Wednesday, September 16, 2009

Oklahoman to know: Samantha Crain

Samantha Crain, not only a fellow Okie, but a fellow Shawneean. Way to spread the Okie goodness, Sam. Not that this song has anything particular to do with Oklahoma, but Ms. Crain continually gives props to her roots, wearing them as a badge of honor; she is a true blue Oklahoman. Enjoy this incredible new song, and look for her on iTunes.

Wednesday, September 9, 2009

For Shame, Los Angeles Public Library

Who will teach the children about perspective, if not for our public libraries?

The logo for the Los Angeles Public Library.

Tuesday, September 8, 2009

Kill Slumdog Millionaire

Tarantino is one odd duck, and I often find that watching him, or listening to him, or looking at him somewhat diminishes the value of his movies (though on the teensiest level, and only momentarily). For example, take his recent interview with Conan O'Brien [Part 1, Part 2]. Even Conan, a skilled interviewer (and especially skilled at making himself out to be the buffoon) can't rescue Tarantino from his awkwardness. We're not talking Jaoquin Pheonix awkward, but awkward.

But then there are times when Tarantino isn't promoting himself, like in the video below, when he once again reveals himself as a total badass. He's well spoken, and incredibly insightful. Unlike the Conan interview, this introduction for Danny Boyle's Sunshine is scripted, but there's no reason to doubt Tarantino's authorship, and you can see how incredibly intelligent he really is, that his movies really are a reflection of his substance, and not that he's just getting lucky every time.

And now a word on the clip itself. This is from a series of Tarantino's favorite movies since he directed Reservoir Dogs. Here, he introduces and discusses Sunshine, directed by Danny Boyle, the same Danny Boyle that directed Slumdog Millionaire.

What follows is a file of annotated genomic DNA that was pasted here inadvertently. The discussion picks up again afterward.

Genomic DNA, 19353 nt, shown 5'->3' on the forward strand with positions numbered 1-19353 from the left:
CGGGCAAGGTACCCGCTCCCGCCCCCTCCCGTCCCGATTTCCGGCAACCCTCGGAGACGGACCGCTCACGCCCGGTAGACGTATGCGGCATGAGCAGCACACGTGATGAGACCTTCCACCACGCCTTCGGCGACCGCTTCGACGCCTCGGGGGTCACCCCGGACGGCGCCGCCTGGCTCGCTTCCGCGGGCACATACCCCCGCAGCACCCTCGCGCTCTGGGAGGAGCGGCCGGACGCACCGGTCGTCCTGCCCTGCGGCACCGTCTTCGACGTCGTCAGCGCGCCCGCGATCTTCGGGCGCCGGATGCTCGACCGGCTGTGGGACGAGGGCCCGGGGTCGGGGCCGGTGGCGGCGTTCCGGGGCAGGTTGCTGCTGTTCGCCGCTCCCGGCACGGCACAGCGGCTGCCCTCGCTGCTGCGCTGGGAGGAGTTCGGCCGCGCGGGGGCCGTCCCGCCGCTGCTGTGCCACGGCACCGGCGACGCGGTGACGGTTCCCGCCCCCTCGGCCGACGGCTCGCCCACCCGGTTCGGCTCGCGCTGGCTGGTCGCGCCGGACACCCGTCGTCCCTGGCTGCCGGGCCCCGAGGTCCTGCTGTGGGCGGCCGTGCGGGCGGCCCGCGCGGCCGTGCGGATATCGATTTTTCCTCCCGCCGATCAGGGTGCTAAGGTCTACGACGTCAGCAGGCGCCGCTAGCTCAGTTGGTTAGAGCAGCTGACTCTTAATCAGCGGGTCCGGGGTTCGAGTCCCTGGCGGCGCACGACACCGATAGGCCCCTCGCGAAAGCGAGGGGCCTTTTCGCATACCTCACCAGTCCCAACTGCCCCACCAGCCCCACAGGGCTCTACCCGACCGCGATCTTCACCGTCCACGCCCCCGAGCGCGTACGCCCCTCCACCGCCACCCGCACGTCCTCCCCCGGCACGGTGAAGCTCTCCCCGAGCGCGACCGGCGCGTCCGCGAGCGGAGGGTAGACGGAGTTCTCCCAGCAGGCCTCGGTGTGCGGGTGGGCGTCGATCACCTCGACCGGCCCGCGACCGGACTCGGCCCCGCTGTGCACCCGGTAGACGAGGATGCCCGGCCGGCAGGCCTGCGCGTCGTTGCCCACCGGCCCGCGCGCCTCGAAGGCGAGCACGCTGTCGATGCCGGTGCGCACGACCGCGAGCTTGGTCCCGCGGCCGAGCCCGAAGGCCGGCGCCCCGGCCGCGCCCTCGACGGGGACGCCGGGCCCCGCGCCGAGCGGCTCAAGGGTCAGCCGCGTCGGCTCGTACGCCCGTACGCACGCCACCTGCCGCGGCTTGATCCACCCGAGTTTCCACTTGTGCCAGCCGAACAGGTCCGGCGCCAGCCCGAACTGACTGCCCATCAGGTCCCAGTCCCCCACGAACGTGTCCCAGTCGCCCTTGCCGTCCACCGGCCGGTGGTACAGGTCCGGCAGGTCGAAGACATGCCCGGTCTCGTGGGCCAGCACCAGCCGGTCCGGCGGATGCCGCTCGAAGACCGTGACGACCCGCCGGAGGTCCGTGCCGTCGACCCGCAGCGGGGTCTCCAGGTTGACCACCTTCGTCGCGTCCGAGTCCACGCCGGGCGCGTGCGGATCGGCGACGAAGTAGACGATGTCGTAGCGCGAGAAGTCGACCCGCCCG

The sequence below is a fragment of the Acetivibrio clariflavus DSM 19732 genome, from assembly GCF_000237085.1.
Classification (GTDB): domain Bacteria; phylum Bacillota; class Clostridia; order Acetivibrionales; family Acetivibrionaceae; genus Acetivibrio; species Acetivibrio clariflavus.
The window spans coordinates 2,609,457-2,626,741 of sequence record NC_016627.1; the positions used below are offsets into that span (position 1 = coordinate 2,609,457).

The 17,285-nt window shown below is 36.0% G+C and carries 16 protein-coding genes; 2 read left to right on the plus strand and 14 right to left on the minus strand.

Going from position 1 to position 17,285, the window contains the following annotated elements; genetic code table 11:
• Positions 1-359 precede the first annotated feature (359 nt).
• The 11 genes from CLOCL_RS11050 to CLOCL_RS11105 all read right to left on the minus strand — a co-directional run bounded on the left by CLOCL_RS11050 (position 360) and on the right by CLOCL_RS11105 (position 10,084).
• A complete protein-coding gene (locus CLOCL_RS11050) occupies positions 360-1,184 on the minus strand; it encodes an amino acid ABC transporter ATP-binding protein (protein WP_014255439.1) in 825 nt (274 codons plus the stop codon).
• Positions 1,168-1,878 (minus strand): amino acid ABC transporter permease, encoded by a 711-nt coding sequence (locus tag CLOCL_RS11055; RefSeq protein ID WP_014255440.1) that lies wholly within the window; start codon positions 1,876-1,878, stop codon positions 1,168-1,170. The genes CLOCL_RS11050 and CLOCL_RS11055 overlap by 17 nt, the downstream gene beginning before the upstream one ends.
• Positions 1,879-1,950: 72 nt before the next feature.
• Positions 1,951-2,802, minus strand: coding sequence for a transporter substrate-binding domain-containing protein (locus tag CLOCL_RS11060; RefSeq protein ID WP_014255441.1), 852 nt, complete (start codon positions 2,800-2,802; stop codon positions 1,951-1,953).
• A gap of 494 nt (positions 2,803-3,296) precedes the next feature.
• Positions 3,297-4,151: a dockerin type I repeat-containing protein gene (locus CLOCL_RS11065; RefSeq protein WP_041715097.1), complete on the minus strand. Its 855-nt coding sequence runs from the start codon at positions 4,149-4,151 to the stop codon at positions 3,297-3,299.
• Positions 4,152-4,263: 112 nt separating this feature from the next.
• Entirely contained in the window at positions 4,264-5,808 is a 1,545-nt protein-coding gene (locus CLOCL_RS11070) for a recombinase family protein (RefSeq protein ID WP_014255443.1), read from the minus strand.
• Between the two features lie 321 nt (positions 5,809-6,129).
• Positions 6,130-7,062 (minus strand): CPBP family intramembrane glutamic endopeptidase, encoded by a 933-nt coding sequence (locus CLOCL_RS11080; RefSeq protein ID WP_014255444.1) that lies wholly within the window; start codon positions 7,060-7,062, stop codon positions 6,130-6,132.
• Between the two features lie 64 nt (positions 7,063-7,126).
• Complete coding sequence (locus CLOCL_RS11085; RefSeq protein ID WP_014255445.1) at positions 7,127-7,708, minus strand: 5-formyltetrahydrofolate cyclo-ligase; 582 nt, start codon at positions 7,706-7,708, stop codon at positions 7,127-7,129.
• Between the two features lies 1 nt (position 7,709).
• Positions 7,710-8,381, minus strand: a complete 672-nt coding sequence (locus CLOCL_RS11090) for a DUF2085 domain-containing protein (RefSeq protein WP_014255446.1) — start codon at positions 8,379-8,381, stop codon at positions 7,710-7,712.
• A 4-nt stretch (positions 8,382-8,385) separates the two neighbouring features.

Now is Slumdog Millionaire a terrible movie? Not really. In fact, I believe Boyle deserved his Best Director Oscar very much. The other 10 or so that movie won, it probably didn't deserve. [Full Disclosure: I am employed by The Academy of Motion Picture Arts and Sciences {Fuller Disclosure: There was no reason for me to disclose that, I just think it's cool.}]

This is the problem with Slumdog Millionaire (and the same goes for Juno/Little Miss Sunshine): not that it is a feel-good movie, but that people think that because it made them feel good, it's a good movie, which is not the case. Furthermore (and this is going to sound like the most dickish statement in the history of film criticism), and this goes moreso for Juno and Little Miss Sunshine, it's a movie that makes people with poor/fair taste in movies feel like they have good taste in movies. It's kind of like being able to afford a dress shirt from Abercrombie and Fitch and thinking that means you have good fashion sense. (It doesn't.)

Tarantino instead highlights some classic Boyle (everything before Slumdog) and gives my thoughts exactly on Sunshine. In truth, it's probably not as good a movie as Slumdog Millionaire, but anyone who liked that should definitely check this one out. You'll probably hate it, but your opinions on Slumdog will be worth a lot more.